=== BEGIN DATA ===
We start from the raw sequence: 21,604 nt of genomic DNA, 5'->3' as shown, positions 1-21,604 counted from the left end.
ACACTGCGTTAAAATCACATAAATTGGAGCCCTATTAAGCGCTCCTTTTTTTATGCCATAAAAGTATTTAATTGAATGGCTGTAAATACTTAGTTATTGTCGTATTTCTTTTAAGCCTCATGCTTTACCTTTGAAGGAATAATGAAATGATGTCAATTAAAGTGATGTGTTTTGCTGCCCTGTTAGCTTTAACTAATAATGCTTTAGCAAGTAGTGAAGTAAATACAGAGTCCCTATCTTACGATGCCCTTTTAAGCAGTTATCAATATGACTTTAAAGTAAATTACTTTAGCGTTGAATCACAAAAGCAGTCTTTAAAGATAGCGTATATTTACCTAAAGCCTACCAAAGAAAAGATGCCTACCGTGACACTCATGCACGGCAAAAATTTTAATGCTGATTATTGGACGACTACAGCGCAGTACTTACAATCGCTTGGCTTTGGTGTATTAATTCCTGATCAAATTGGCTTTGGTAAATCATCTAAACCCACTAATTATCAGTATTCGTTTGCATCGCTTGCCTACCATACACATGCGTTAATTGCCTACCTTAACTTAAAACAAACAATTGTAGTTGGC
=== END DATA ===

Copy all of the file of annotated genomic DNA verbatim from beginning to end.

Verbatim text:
We start from the raw sequence: 21,604 nt of genomic DNA, 5'->3' as shown, positions 1-21,604 counted from the left end.
ACACTGCGTTAAAATCACATAAATTGGAGCCCTATTAAGCGCTCCTTTTTTTATGCCATAAAAGTATTTAATTGAATGGCTGTAAATACTTAGTTATTGTCGTATTTCTTTTAAGCCTCATGCTTTACCTTTGAAGGAATAATGAAATGATGTCAATTAAAGTGATGTGTTTTGCTGCCCTGTTAGCTTTAACTAATAATGCTTTAGCAAGTAGTGAAGTAAATACAGAGTCCCTATCTTACGATGCCCTTTTAAGCAGTTATCAATATGACTTTAAAGTAAATTACTTTAGCGTTGAATCACAAAAGCAGTCTTTAAAGATAGCGTATATTTACCTAAAGCCTACCAAAGAAAAGATGCCTACCGTGACACTCATGCACGGCAAAAATTTTAATGCTGATTATTGGACGACTACAGCGCAGTACTTACAATCGCTTGGCTTTGGTGTATTAATTCCTGATCAAATTGGCTTTGGTAAATCATCTAAACCCACTAATTATCAGTATTCGTTTGCATCGCTTGCCTACCATACACATGCGTTAATTGCCTACCTTAACTTAAAACAAACAATTGTAGTTGGC